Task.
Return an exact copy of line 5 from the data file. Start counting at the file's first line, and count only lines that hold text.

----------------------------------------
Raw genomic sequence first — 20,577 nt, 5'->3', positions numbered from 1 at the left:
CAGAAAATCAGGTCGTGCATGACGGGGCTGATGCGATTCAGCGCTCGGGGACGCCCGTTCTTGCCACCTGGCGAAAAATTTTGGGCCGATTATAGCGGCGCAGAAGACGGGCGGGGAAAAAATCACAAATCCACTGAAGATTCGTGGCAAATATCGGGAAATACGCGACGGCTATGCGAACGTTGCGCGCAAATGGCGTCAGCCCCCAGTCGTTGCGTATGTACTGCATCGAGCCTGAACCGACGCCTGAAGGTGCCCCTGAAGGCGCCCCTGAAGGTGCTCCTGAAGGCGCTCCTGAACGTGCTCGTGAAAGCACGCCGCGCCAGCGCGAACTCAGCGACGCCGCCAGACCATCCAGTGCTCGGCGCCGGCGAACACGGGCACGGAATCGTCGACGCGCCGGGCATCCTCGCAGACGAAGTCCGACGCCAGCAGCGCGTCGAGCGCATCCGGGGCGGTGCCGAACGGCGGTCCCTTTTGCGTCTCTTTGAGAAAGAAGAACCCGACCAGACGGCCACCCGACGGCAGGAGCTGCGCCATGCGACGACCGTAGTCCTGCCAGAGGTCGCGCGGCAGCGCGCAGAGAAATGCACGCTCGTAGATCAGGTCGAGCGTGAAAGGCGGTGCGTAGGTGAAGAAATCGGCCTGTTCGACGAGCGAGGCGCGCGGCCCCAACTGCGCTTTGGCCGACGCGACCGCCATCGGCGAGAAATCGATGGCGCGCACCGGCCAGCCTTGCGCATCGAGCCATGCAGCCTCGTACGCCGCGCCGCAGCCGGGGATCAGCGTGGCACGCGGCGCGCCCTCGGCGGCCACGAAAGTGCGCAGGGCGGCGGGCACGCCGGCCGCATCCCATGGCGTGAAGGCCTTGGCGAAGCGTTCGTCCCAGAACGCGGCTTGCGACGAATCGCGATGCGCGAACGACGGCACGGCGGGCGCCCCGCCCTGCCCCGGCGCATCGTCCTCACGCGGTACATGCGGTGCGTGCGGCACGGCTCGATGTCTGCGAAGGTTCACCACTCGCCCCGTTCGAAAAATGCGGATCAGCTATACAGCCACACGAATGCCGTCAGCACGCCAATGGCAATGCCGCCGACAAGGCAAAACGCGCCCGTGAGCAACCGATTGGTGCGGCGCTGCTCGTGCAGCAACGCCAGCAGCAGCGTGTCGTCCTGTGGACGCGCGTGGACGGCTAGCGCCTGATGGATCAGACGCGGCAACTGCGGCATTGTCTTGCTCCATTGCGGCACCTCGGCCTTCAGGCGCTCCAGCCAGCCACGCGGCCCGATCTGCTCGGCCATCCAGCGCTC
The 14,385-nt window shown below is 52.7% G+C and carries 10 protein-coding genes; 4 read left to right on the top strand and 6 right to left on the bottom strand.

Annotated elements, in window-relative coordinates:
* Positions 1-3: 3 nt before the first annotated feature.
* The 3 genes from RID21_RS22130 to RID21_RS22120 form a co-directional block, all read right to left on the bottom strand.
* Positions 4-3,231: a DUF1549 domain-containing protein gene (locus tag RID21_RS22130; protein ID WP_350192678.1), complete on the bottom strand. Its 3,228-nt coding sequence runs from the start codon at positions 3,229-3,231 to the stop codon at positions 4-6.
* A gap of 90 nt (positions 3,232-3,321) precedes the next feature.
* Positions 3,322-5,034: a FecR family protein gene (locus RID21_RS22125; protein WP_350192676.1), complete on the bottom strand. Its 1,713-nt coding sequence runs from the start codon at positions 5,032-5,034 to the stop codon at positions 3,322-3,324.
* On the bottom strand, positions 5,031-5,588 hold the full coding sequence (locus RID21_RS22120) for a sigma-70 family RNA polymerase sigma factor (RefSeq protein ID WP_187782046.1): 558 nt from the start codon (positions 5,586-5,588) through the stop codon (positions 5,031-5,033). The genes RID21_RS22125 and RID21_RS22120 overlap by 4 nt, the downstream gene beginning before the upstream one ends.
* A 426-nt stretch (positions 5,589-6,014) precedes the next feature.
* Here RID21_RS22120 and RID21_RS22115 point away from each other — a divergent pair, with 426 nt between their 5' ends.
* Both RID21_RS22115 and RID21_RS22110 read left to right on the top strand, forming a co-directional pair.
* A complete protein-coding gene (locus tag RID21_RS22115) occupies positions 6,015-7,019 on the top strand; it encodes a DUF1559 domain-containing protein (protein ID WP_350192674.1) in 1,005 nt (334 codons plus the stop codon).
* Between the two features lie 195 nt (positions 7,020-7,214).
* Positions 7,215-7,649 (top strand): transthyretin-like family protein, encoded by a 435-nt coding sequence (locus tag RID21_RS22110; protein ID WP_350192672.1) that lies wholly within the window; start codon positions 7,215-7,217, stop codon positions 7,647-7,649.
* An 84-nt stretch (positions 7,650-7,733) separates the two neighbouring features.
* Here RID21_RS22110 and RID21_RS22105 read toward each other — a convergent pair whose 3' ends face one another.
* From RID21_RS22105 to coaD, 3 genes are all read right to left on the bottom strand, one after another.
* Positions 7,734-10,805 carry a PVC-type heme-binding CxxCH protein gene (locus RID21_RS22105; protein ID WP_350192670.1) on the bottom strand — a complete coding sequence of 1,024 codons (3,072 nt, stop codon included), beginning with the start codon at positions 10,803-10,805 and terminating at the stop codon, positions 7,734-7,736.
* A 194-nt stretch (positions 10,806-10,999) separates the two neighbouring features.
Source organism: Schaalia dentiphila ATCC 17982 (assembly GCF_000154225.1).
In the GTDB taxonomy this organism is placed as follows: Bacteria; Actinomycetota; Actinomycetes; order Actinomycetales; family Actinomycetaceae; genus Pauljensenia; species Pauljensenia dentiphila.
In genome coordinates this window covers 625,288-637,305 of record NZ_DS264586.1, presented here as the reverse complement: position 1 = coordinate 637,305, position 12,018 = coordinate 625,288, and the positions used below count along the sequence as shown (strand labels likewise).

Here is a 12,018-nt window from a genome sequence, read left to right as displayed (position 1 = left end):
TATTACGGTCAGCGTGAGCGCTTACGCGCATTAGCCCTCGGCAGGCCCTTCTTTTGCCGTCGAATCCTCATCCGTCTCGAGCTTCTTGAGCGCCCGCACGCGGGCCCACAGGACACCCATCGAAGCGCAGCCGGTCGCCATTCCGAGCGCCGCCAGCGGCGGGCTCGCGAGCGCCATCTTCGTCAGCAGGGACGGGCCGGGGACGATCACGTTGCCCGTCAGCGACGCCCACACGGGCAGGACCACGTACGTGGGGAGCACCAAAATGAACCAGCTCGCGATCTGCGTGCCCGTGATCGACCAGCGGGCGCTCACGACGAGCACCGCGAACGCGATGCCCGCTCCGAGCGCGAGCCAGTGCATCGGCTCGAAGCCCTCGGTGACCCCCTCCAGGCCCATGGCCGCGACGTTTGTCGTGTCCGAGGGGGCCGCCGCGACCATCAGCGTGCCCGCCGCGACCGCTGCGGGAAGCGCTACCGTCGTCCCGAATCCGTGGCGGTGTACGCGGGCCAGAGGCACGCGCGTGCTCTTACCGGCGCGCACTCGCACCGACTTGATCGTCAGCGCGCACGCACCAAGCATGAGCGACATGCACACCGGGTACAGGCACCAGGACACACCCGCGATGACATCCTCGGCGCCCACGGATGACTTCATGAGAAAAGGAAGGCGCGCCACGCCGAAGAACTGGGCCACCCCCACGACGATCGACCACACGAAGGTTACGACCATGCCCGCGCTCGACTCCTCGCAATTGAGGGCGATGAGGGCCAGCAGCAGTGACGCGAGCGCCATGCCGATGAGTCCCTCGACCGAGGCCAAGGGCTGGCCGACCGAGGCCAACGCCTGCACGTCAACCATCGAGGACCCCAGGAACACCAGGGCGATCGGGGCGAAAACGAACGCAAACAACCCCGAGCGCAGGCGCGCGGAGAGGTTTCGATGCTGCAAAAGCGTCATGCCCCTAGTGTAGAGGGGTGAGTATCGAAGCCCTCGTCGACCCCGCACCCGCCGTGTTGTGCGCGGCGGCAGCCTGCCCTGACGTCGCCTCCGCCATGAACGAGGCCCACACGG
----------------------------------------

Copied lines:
* Positions 1-3: 3 nt before the first annotated feature.